Cherished Memories – Randall Campbell’s 1971 Chevelle SS
For many owners of original vintage muscle cars, tracing the vehicle’s lineage is a circular search that often runs dry at some point. For Randall Campbell, documenting the previous ownership of his 1971 Chevelle SS 454 was easy. Older brother Neil bought the car new from Steakley Brothers Chevrolet in Waco, Texas.
Randall was lucky enough as a youngster to accompany his brother to the dealership to pick up the new Chevelle. “I remember him squealing the tires as we pulled away from the dealership,” Randall says. “What a sweet ride it was.”
The correct, numbers-matching Chevelle has been in the family ever since. The 365-horsepower 454c.i. big block has an automatic transmission, column shifter, factory air conditioning, functioning cowl-induction hood, power disc brakes, front and rear sway bars, and bench seat. Also, a relatively rare option, an AM/FM radio with an eight-track cassette player.
The story of Randall’s SS continued when his father assumed ownership in 1973. Randall was able to drive the SS during his high school years. After graduating in 1981, he joined the Air Force and his father transferred ownership of the ’71 to him in 1982.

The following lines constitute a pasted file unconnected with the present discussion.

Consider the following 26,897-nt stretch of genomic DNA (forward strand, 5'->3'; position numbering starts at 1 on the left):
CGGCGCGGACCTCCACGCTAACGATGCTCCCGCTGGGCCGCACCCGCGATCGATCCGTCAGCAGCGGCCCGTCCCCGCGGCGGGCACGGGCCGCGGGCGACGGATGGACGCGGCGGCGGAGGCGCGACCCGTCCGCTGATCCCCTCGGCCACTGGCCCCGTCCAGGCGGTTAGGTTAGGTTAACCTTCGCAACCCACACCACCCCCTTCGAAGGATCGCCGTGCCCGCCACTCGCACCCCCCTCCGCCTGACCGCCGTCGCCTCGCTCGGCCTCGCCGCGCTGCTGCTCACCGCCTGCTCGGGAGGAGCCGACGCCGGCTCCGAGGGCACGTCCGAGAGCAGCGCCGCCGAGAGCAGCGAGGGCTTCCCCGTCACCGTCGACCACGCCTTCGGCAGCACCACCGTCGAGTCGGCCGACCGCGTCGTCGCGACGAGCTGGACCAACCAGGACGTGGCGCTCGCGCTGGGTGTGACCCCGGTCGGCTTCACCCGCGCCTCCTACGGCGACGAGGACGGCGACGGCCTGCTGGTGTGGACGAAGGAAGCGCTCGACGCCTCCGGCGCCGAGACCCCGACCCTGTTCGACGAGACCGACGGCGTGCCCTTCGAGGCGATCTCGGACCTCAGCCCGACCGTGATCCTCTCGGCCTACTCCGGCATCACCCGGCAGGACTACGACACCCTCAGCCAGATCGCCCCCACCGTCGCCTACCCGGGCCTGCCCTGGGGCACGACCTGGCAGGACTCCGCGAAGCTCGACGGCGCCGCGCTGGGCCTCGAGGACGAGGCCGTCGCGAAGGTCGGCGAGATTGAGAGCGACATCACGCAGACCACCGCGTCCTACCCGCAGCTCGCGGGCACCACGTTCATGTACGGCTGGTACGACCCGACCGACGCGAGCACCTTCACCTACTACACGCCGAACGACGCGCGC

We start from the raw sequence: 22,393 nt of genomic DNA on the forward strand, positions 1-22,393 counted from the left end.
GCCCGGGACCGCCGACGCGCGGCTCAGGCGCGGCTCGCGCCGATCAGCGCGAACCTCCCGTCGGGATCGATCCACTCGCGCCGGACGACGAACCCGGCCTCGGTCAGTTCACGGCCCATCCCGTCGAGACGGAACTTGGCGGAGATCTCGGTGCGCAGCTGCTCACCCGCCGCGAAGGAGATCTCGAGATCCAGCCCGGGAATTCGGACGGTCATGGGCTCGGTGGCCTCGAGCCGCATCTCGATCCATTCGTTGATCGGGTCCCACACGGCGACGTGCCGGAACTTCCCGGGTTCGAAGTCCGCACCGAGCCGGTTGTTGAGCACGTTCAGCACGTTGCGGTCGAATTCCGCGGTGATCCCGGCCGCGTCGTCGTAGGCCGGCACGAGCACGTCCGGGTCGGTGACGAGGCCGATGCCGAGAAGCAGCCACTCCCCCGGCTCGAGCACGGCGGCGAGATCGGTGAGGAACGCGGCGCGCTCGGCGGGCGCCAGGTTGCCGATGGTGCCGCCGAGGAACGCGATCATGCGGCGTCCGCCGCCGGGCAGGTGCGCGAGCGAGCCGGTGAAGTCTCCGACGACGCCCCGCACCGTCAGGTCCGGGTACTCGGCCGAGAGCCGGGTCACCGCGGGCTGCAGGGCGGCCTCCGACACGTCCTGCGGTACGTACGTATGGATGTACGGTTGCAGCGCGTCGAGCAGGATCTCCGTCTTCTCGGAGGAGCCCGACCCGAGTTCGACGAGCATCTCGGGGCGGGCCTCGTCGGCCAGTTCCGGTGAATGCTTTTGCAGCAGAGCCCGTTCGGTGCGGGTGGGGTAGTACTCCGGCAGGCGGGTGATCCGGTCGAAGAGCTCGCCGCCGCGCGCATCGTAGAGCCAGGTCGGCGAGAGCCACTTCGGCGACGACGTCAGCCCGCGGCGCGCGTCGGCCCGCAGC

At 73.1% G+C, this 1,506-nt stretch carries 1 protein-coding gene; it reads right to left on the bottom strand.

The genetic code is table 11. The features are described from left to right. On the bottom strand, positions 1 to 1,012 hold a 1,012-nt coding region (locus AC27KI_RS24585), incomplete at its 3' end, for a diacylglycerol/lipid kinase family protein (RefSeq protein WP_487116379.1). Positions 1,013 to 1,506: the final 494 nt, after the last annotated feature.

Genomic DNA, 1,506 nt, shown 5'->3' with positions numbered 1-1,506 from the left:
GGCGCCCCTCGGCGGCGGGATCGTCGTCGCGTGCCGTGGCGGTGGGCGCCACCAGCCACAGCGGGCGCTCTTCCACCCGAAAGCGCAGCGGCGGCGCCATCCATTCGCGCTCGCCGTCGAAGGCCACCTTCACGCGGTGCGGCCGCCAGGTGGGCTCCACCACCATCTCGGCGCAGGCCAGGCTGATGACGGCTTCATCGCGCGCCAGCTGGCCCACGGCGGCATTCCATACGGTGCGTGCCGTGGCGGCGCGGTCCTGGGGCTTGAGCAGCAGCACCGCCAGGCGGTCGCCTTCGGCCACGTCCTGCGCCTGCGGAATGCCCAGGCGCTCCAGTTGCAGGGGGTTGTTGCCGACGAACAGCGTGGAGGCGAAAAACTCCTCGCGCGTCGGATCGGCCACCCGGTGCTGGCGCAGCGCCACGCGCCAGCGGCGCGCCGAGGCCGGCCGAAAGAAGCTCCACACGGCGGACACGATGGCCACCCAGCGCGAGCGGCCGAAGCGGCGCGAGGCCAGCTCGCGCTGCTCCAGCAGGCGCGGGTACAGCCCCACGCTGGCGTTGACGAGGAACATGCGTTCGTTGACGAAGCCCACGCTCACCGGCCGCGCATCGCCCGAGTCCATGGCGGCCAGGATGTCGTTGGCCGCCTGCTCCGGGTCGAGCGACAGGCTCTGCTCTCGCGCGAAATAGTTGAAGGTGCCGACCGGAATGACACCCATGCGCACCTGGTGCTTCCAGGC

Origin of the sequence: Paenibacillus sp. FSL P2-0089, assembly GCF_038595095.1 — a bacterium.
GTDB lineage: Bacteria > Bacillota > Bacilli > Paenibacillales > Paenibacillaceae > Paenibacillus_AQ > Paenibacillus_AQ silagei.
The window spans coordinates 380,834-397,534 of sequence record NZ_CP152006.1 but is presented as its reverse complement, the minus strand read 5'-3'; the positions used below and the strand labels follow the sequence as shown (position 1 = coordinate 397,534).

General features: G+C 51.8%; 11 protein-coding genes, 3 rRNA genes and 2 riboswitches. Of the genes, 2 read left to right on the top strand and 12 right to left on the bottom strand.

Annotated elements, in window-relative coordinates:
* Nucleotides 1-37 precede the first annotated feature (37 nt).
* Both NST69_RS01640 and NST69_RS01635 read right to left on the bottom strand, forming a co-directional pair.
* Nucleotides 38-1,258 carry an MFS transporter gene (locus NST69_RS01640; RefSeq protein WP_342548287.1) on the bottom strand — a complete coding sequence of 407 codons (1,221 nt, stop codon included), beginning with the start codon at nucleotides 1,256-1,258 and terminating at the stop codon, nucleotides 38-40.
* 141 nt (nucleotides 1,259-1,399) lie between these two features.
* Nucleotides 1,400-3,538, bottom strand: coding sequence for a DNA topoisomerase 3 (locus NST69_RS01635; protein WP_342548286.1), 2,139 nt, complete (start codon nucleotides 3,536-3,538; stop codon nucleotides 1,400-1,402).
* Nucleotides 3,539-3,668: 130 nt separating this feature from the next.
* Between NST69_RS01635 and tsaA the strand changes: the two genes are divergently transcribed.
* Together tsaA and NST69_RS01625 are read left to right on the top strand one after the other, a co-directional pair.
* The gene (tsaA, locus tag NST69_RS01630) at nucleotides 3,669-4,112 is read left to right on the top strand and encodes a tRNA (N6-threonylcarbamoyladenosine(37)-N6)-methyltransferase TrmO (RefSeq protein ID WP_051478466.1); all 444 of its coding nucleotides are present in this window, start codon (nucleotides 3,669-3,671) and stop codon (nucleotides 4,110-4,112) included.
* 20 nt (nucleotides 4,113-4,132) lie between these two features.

At that time, with no money to pay for a professional paint job, Randall did what he calls a “beat it to fit and paint it to match rattle can restoration” of the car.
In 1990, the Air Force shipped Randall overseas. With that deployment and other moves, the Chevelle sat for 13 years in a small barn that he and his brother built just for the car. After retiring from the Air Force in 2001, he settled in Iowa Park. He then pulled the SS out of storage and began a full rotisserie restoration, mostly by himself, that took until 2019.
“I know every inch and deal of the car,” he says. “It has been meticulously restored to factory specifications.” That includes fresh paint (Nevada Silver with black stripes) by Greg Ciuba’s Paint and Body in Wichita Falls. Becky’s Interiors, also in Wichita Falls, performed the upholstery restoration.
Randall’s wife Roni also has a personal history with the Chevelle. The couple went on their first date in the car back in 1981. About that same time one of her rings fell into a dash vent. In 2017 during the restoration process Randall found the ruby ring. “Her ring was stored for 35 years in the heater box!” Randall says.
That sort of history that makes this much more than just a car to Randall; it’s a family heirloom. “Driving it makes me feel closer to my brothers and sister,” he says, “not to mention like I’m 16 again!”
Photos by John Jackson